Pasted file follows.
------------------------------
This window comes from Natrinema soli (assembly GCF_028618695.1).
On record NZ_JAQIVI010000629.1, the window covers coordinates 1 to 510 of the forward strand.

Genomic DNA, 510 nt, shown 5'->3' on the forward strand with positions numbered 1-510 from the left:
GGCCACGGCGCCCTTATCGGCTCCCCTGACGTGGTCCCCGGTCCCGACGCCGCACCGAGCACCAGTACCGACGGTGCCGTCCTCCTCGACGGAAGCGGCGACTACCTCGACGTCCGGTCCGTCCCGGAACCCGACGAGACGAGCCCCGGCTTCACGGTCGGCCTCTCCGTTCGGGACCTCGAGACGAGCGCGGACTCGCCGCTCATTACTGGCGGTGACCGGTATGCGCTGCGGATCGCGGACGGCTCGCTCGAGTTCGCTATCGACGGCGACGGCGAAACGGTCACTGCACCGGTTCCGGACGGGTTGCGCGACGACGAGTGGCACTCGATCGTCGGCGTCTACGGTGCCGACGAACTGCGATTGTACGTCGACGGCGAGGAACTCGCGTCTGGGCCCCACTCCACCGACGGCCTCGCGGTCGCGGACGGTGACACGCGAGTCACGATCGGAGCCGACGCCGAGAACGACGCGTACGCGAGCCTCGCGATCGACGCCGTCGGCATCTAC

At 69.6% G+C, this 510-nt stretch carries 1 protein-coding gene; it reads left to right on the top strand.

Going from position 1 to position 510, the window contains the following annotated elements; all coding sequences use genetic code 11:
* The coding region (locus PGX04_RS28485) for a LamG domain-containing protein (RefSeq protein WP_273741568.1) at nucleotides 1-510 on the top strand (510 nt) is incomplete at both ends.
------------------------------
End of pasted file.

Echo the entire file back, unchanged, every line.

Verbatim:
This window comes from Natrinema soli (assembly GCF_028618695.1).
On record NZ_JAQIVI010000629.1, the window covers coordinates 1 to 510 of the forward strand.

Genomic DNA, 510 nt, shown 5'->3' on the forward strand with positions numbered 1-510 from the left:
GGCCACGGCGCCCTTATCGGCTCCCCTGACGTGGTCCCCGGTCCCGACGCCGCACCGAGCACCAGTACCGACGGTGCCGTCCTCCTCGACGGAAGCGGCGACTACCTCGACGTCCGGTCCGTCCCGGAACCCGACGAGACGAGCCCCGGCTTCACGGTCGGCCTCTCCGTTCGGGACCTCGAGACGAGCGCGGACTCGCCGCTCATTACTGGCGGTGACCGGTATGCGCTGCGGATCGCGGACGGCTCGCTCGAGTTCGCTATCGACGGCGACGGCGAAACGGTCACTGCACCGGTTCCGGACGGGTTGCGCGACGACGAGTGGCACTCGATCGTCGGCGTCTACGGTGCCGACGAACTGCGATTGTACGTCGACGGCGAGGAACTCGCGTCTGGGCCCCACTCCACCGACGGCCTCGCGGTCGCGGACGGTGACACGCGAGTCACGATCGGAGCCGACGCCGAGAACGACGCGTACGCGAGCCTCGCGATCGACGCCGTCGGCATCTAC

At 69.6% G+C, this 510-nt stretch carries 1 protein-coding gene; it reads left to right on the top strand.

Going from position 1 to position 510, the window contains the following annotated elements; all coding sequences use genetic code 11:
* The coding region (locus PGX04_RS28485) for a LamG domain-containing protein (RefSeq protein WP_273741568.1) at nucleotides 1-510 on the top strand (510 nt) is incomplete at both ends.